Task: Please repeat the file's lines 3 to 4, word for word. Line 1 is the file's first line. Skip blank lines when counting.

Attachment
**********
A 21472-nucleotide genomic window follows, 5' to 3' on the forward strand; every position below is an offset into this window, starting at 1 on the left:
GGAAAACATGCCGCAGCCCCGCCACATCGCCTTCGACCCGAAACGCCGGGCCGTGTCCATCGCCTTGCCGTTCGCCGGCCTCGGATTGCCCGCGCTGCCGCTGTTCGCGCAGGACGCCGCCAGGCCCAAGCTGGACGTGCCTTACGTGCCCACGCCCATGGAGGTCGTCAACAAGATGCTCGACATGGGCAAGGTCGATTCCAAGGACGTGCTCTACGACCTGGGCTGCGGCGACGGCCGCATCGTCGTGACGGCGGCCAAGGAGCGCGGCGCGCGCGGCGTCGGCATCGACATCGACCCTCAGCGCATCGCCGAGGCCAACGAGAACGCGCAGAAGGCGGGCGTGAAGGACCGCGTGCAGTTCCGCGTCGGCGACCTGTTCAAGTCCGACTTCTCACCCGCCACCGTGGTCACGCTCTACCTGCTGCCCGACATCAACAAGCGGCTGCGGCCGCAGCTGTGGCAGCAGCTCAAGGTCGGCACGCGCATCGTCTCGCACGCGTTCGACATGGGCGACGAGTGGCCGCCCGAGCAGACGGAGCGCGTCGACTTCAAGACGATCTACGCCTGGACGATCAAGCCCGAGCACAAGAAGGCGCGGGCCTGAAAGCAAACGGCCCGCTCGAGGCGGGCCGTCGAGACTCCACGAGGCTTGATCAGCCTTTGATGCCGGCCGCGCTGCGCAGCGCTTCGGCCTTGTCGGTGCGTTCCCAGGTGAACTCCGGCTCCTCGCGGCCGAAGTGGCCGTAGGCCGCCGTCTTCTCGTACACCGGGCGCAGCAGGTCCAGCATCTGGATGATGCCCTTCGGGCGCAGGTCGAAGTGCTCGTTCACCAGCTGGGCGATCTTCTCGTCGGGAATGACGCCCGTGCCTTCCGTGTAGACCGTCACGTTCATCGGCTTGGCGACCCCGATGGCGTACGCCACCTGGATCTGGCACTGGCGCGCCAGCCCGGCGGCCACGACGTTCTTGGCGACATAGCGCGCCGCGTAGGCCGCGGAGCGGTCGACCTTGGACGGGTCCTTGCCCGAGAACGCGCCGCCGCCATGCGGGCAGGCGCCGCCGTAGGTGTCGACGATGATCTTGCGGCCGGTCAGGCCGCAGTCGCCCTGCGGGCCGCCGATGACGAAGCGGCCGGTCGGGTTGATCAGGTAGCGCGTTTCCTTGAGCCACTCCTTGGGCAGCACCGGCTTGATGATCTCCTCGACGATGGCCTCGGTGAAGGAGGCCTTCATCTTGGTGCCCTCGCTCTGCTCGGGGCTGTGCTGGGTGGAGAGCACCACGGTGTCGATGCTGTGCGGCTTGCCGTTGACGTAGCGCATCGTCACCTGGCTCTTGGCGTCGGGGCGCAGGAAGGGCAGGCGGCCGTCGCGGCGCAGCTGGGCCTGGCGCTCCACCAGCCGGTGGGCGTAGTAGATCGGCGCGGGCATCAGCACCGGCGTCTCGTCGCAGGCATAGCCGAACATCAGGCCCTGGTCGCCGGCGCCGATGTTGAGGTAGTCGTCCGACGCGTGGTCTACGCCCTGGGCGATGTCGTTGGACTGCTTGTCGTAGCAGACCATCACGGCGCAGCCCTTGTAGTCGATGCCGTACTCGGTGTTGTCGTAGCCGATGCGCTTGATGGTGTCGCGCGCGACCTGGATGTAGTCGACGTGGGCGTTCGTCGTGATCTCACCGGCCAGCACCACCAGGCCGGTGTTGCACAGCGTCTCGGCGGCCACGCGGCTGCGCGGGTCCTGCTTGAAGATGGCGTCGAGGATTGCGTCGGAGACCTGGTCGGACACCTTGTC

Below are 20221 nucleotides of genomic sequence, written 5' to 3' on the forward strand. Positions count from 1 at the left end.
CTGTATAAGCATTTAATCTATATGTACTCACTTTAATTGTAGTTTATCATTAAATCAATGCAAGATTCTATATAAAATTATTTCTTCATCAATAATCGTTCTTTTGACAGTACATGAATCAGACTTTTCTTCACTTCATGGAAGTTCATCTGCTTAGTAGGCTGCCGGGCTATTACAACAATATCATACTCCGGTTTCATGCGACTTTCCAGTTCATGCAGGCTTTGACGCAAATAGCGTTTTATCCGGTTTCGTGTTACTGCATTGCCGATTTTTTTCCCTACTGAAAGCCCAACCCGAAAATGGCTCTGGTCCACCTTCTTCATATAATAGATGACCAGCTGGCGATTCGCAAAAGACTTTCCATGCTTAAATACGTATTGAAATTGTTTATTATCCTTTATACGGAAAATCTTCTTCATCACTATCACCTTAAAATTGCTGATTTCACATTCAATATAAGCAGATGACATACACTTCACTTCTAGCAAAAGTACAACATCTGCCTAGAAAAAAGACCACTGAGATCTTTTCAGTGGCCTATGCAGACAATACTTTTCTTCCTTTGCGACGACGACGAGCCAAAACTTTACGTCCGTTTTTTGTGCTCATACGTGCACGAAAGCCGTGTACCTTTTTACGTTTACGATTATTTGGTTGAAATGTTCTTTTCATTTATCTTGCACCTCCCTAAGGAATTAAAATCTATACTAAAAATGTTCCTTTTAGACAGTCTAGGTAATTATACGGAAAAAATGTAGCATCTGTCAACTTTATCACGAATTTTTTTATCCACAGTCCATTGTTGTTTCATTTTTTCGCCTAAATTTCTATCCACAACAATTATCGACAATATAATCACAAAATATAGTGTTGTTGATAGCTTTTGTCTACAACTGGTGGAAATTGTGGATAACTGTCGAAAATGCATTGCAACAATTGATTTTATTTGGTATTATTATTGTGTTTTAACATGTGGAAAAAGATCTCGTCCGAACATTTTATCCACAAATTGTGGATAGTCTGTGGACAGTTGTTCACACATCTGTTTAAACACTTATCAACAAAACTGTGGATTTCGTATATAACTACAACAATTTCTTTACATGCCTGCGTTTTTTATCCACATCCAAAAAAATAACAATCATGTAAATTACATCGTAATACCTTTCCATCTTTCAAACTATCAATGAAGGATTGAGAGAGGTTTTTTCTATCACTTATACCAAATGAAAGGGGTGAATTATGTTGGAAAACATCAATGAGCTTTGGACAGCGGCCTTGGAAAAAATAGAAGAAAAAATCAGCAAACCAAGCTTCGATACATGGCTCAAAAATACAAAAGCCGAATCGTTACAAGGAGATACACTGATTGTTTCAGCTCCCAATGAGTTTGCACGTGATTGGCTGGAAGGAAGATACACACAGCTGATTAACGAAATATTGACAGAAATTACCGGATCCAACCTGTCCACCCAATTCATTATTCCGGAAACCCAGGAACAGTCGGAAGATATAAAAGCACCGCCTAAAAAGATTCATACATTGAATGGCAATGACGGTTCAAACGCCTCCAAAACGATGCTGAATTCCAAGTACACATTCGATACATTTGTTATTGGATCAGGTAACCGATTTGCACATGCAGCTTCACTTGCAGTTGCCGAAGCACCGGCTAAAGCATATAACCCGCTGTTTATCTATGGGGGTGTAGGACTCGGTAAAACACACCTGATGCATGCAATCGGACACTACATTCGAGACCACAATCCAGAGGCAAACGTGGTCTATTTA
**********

Below are 20221 nucleotides of genomic sequence, written 5' to 3' on the forward strand. Positions count from 1 at the left end.
CTGTATAAGCATTTAATCTATATGTACTCACTTTAATTGTAGTTTATCATTAAATCAATGCAAGATTCTATATAAAATTATTTCTTCATCAATAATCGTTCTTTTGACAGTACATGAATCAGACTTTTCTTCACTTCATGGAAGTTCATCTGCTTAGTAGGCTGCCGGGCTATTACAACAATATCATACTCCGGTTTCATGCGACTTTCCAGTTCATGCAGGCTTTGACGCAAATAGCGTTTTATCCGGTTTCGTGTTACTGCATTGCCGATTTTTTTCCCTACTGAAAGCCCAACCCGAAAATGGCTCTGGTCCACCTTCTTCATATAATAGATGACCAGCTGGCGATTCGCAAAAGACTTTCCATGCTTAAATACGTATTGAAATTGTTTATTATCCTTTATACGGAAAATCTTCTTCATCACTATCACCTTAAAATTGCTGATTTCACATTCAATATAAGCAGATGACATACACTTCACTTCTAGCAAAAGTACAACATCTGCCTAGAAAAAAGACCACTGAGATCTTTTCAGTGGCCTATGCAGACAATACTTTTCTTCCTTTGCGACGACGACGAGCCAAAACTTTACGTCCGTTTTTTGTGCTCATACGTGCACGAAAGCCGTGTACCTTTTTACGTTTACGATTATTTGGTTGAAATGTTCTTTTCATTTATCTTGCACCTCCCTAAGGAATTAAAATCTATACTAAAAATGTTCCTTTTAGACAGTCTAGGTAATTATACGGAAAAAATGTAGCATCTGTCAACTTTATCACGAATTTTTTTATCCACAGTCCATTGTTGTTTCATTTTTTCGCCTAAATTTCTATCCACAACAATTATCGACAATATAATCACAAAATATAGTGTTGTTGATAGCTTTTGTCTACAACTGGTGGAAATTGTGGATAACTGTCGAAAATGCATTGCAACAATTGATTTTATTTGGTATTATTATTGTGTTTTAACATGTGGAAAAAGATCTCGTCCGAACATTTTATCCACAAATTGTGGATAGTCTGTGGACAGTTGTTCACACATCTGTTTAAACACTTATCAACAAAACTGTGGATTTCGTATATAACTACAACAATTTCTTTACATGCCTGCGTTTTTTATCCACATCCAAAAAAATAACAATCATGTAAATTACATCGTAATACCTTTCCATCTTTCAAACTATCAATGAAGGATTGAGAGAGGTTTTTTCTATCACTTATACCAAATGAAAGGGGTGAATTATGTTGGAAAACATCAATGAGCTTTGGACAGCGGCCTTGGAAAAAATAGAAGAAAAAATCAGCAAACCAAGCTTCGATACATGGCTCAAAAATACAAAAGCCGAATCGTTACAAGGAGATACACTGATTGTTTCAGCTCCCAATGAGTTTGCACGTGATTGGCTGGAAGGAAGATACACACAGCTGATTAACGAAATATTGACAGAAATTACCGGATCCAACCTGTCCACCCAATTCATTATTCCGGAAACCCAGGAACAGTCGGAAGATATAAAAGCACCGCCTAAAAAGATTCATACATTGAATGGCAATGACGGTTCAAACGCCTCCAAAACGATGCTGAATTCCAAGTACACATTCGATACATTTGTTATTGGATCAGGTAACCGATTTGCACATGCAGCTTCACTTGCAGTTGCCGAAGCACCGGCTAAAGCATATAACCCGCTGTTTATCTATGGGGGTGTAGGACTCGGTAAAACACACCTGATGCATGCAATCGGACACTACATTCGAGACCACAATCCAGAGGCAAACGTGGTCTATTTA